Editorial: An Open Letter to Anti-Spammers

In response to members of a discussion group called SPAM-L accusing this company and me of somehow intercepting e-mail addresses on their way to this company's former e-mail service provider, Whitehat Inc., and selling the names:

First off, I don't even know how to do this “scraping” of e-mail addresses or whatever it is you've accused me of doing. When I read the accusations, I had to ask around to learn what they meant.

Also, I'm an editor, not a promotions or circulation executive. As a result, my job function here has nothing to do with this company's e-mail efforts other than writing and editing newsletter content. Even a rudimentary knowledge of how newspapers are set up would lead one to figure that out.

One anti-spammer made the following statements:

“Ken Magill is the pinhead involved in an address misuse incident where my confirmed subscription address to the imarketingnews newsletter, administered competently by whitehat.com, ended up without permission or confirmation in the hands of Cheetahmail, who promptly started spamming it.”

And later:

“Yes, I hereby claim that he's [Magill] involved in circumventing whitehat.com subscription mechanisms. No plausible deniability, since Rodney [Joffe, president of Whitehat] says he doesn't share the confirmed subscription list back with DM News.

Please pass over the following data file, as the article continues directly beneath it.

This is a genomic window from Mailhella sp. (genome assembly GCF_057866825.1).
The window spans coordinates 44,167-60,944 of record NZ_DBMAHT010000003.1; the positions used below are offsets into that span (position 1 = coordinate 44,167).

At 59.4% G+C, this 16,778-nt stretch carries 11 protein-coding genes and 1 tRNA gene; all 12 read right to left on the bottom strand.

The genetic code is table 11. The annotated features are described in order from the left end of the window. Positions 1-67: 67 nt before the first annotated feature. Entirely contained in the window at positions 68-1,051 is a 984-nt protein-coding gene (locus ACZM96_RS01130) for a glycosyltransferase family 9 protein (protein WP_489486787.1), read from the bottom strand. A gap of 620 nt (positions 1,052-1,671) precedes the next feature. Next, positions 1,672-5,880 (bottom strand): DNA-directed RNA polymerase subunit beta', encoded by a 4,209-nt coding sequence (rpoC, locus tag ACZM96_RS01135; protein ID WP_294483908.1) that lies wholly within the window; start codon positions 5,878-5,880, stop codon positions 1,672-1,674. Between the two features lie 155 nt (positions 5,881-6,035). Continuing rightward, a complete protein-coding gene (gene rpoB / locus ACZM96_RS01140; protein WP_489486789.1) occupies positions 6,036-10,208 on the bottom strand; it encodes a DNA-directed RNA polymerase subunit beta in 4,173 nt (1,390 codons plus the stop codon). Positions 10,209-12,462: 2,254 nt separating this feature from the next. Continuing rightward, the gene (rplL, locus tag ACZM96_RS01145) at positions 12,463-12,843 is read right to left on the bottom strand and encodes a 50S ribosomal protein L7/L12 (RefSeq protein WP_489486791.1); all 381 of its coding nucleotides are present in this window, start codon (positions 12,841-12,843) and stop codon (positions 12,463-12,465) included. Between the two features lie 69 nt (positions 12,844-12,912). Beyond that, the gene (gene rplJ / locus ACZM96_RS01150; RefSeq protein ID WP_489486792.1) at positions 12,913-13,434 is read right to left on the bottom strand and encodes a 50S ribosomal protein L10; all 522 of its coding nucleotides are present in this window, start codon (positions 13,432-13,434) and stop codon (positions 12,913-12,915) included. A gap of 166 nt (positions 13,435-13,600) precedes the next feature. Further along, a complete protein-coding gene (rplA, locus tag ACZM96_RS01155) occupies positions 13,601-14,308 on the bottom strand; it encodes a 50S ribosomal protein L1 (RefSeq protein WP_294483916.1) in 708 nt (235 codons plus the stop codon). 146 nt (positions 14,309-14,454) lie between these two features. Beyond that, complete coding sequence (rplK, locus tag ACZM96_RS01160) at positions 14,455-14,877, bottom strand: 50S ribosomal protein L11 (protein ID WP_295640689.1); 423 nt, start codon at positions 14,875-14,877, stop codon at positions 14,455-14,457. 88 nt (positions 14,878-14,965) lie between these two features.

Bill 'the Roadie' Carton”

Bill — or may I call you Roadie — my guess is I have a good libel case against you for those remarks if I choose to pursue it.

You acted with malice, and showed reckless disregard for the truth. If an editor behaved that way, he wouldn't be trusted to oversee the wedding-engagement page for a small-town daily and keep the paper out of court. However, I don't think you caused any damage because of the forum in which you published those remarks. Members of the marketing community monitor such forums, but they know the lynch-mob types who post in them. You should think about what you publish a little more carefully, though. Freedom of speech is not freedom to libel.

The allegations stem from an e-mail this company sent to its subscribers telling them that the list was going up for rent and that they could opt out of receiving ads if they wanted.

A post under Joffe's name claimed this company had no copy of the list and, therefore, must be gathering e-mail addresses improperly.

As for how this company got the addresses: Turns out that Whitehat's vice president of operations Barbara Rudin sent the file over here. I have an e-mail in my computer of a discussion that took place from Dec. 20 to Jan. 4 between this company's marketing coordinator and Rudin concerning the delivery of the DM News Daily and iMarketing News Daily subscriber lists.

We don't know if Joffe knew about this or not. We do know he didn't respond to requests for clarification from fellow discussion group participants or from iMarketing News.

Another of your ranks said the following: “[I]t would be nice to have some hard evidence to prove that [Magill is] lying … This particular 'impartial journalist' is clearly anything but. It's time people knew that.”

I have written a series of editorials criticizing anti-spammers as a lynch mob. Members of SPAM-L made potentially career-damaging accusations against me on the flimsiest of evidence and reckless assumptions. Is it possible that I'm on to something?

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